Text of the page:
Human itch mite
The human itch mite (Sarcoptes scabiei var. hominis) is a microscopic bug that is one of the few to actually burrow and live beneath human skin. Adult female itch mites burrow under the top layer of skin, where they can continue to live and lay eggs for weeks undetected. They aren’t spread by animals, but by skin-to-skin contact with other infested people or by the skin coming in contact with dirt that infested animals — specifically livestock — come in contact with.
Adult mites are tiny sac-like creatures measuring less than a half-millimeter and can’t usually be seen with the naked eye. What you can see is tiny raised tunnels in the skin from the burrowing mites, or redness from scabies—the disease eventually caused by these mites.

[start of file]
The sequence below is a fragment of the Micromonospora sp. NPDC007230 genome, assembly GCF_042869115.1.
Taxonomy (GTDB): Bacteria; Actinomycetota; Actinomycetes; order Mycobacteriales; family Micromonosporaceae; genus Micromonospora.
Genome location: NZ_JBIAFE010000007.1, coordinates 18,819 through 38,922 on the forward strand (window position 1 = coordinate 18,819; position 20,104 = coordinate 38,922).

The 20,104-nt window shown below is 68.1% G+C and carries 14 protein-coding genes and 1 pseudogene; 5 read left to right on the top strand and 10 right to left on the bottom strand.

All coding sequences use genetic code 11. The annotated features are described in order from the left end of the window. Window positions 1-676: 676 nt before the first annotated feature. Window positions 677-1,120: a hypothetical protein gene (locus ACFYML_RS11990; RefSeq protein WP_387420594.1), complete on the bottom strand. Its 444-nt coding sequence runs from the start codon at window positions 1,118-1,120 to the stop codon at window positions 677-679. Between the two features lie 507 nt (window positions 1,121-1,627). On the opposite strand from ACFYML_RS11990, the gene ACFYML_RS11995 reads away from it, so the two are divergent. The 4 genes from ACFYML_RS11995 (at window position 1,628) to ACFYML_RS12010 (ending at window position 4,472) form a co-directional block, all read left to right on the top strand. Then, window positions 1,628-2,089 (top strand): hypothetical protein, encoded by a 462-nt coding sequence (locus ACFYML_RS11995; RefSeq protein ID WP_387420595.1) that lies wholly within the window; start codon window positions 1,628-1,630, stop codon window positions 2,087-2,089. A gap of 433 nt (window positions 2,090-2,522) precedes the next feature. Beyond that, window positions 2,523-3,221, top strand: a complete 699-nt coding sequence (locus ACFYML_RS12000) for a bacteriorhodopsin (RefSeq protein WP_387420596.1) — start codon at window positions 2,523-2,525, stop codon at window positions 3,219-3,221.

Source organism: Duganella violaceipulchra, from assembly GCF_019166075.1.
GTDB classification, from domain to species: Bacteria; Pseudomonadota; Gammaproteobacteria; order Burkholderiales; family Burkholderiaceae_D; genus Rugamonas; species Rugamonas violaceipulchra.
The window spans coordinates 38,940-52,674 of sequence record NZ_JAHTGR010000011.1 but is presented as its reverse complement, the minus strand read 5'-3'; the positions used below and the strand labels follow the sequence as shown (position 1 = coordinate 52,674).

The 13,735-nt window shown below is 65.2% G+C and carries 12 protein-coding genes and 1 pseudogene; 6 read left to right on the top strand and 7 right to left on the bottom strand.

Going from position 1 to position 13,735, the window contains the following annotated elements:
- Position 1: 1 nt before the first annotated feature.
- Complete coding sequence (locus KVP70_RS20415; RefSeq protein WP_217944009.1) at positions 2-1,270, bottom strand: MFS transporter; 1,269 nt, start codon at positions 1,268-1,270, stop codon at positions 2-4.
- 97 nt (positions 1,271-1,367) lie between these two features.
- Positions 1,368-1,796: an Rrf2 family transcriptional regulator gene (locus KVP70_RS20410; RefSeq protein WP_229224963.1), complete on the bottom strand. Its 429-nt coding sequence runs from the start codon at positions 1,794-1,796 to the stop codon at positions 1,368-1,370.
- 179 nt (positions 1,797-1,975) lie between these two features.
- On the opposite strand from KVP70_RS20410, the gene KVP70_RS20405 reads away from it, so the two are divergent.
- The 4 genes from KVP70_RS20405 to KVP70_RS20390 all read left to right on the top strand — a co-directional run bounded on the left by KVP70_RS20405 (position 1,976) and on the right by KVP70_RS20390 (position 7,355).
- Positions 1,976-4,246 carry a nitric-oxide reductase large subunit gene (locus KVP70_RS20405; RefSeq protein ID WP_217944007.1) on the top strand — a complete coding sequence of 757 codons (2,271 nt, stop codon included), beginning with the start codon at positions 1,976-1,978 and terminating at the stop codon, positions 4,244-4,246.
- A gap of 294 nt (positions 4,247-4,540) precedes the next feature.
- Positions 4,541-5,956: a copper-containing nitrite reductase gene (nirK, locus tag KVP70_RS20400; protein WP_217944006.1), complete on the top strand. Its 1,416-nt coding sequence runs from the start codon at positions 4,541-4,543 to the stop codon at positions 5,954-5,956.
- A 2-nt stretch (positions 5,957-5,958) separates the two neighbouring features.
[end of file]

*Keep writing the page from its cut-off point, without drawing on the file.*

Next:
Symptoms can appear days or weeks after infestation begins, and usually begin with itching and a skin rash. They can become severe, with infested people developing raised bumps and even bacterial skin infections from the open sores left by scratching.
Scabies rashes are most often found in skin creases, between fingers, in elbows and armpits, and along the neck or groin. A doctor can usually diagnose a scabies infestation by seeing the rash, but they may also take a skin scraping or extract one of the mites from your skin for confirmation.
Prescription topical medications, strict cleaning, and isolation as the infestation clears are the best remedies for scabies.
The chigoe flea (Tunga penetrans) goes by several names like:
- chigoe flea
- sand flea
Native to Central and South America, chigoe fleas are about 1 millimeter and live below dirt and sand in tropical areas. Both males and females bite humans and animals, but only pregnant females go beneath the skin’s surface. After mating, female chigoe fleas attach to your skin with their mouth, then claw into your skin. They feed and nurture up to 100 eggs beneath the skin’s surface for about 2 weeks, growing to about 1 centimeter before being sloughed off with dead skin cells.